This is the first book in the series that has first person narrative from a perspective other than Mare's; a nice touch as it allows the reader to see the elements of the plot that Mare oversees or disregards. The second and third narrators, Evangeline, a metal wielding Silver and Cameron, an unwilling Newblood. Both of them have a different world view to Mare, as well as each other. The addition of multiple layers makes a massive difference to how various characters are perceived, such as both of the Princes and finally the Kingdom becomes more than simply Norta; the mythology deepens, providing the reader with more information on situations involving politics, ownership and the High Houses. Aveyard has created a beautifully described alternative world, one which is addictive; you constantly want to know more, to understand the workings of their everyday life. Although Mare is not as the forefront of the rebellion for this novel, the rebellion is becoming a genuine threat, a concern for all; there are no games being played anymore, the battles are being brought to be won; both sides are determined to see a victory.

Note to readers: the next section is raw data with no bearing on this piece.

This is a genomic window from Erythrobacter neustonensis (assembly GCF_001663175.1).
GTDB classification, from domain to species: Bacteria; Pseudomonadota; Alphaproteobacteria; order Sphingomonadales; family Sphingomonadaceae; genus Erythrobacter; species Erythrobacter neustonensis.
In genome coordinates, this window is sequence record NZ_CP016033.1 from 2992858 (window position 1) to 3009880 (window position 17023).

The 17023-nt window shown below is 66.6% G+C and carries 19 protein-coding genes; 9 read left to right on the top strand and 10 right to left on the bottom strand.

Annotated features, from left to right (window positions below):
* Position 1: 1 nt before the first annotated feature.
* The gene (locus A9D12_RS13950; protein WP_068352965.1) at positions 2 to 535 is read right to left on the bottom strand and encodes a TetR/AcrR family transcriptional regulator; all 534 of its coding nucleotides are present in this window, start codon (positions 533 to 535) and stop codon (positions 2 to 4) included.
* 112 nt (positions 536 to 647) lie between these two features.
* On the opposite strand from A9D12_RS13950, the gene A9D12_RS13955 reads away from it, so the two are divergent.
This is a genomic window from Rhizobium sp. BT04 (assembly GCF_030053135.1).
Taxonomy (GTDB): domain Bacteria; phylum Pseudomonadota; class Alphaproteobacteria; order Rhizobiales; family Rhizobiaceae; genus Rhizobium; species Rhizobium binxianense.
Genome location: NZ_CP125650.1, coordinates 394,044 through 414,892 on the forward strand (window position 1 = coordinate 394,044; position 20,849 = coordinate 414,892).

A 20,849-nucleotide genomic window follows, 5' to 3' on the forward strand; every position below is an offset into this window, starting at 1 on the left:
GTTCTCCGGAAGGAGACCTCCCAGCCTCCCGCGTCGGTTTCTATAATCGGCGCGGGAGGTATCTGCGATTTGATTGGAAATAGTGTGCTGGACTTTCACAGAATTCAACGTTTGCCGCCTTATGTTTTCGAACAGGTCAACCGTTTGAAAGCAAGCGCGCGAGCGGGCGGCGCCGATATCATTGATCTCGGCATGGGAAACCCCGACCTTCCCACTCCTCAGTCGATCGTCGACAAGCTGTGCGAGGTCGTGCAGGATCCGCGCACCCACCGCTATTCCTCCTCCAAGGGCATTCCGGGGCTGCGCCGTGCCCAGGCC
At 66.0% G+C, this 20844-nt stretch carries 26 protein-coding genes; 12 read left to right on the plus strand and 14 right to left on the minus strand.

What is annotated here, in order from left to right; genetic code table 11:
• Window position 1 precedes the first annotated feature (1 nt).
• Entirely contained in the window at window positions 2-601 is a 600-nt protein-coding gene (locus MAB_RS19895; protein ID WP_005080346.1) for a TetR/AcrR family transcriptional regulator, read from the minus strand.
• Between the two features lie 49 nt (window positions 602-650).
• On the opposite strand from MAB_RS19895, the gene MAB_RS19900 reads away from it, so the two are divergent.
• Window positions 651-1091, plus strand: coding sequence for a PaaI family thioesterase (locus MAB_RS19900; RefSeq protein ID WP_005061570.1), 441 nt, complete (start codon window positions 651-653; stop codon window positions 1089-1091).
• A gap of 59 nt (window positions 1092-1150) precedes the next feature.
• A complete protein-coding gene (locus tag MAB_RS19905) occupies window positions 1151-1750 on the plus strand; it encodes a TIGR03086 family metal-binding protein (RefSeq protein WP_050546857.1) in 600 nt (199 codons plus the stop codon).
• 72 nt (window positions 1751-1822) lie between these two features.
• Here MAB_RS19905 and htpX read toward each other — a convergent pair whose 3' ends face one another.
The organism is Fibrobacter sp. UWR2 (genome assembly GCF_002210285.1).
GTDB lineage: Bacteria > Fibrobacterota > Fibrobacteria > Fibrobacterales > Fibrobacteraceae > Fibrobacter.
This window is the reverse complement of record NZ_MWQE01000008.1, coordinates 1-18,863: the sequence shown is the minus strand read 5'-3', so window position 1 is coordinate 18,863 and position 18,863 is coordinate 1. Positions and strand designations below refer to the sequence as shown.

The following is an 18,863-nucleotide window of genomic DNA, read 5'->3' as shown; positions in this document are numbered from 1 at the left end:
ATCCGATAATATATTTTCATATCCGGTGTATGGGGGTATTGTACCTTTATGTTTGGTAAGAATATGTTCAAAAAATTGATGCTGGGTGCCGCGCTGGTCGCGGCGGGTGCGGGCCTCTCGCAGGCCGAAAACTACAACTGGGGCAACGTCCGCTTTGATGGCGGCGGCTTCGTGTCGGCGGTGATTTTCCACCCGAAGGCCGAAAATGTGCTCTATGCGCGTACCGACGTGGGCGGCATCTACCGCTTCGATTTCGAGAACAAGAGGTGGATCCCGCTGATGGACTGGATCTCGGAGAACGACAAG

I've said it reviews about the books in this series previously, but regardless: I do wish that there was more overall character development, as I feel like there are many characters and not as much understanding of all of them. That said, some characters had excellent development and Evangeline in particular became much than simply a nasty piece of work; she stands up to be the perfect anti-heroine. Cal also showed a lot of improvement throughout this book; we get the opportunity to finally see his intentions and feelings toward Mare. A massive part of this book was the relationship between Mare and Cal, although there were snippets surrounding their relationships with Maven too; as a couple, a brother, a past love. Maven is a fantastic villain, although it was interesting to see how his monstrous personality was shaped, made by his mother; proof that in the Silver world, monsters are deliberately made. His mother effectively cursed his life. The biggest flaw within the plot is the amount of characters that underestimate Maven; he is cold, calculating and determined. Mare also grew as an individual; it was good to see her feel pain, empathy, hope and fear whilst somehow managing to find strength at the exact moment that she would be expected to be weak.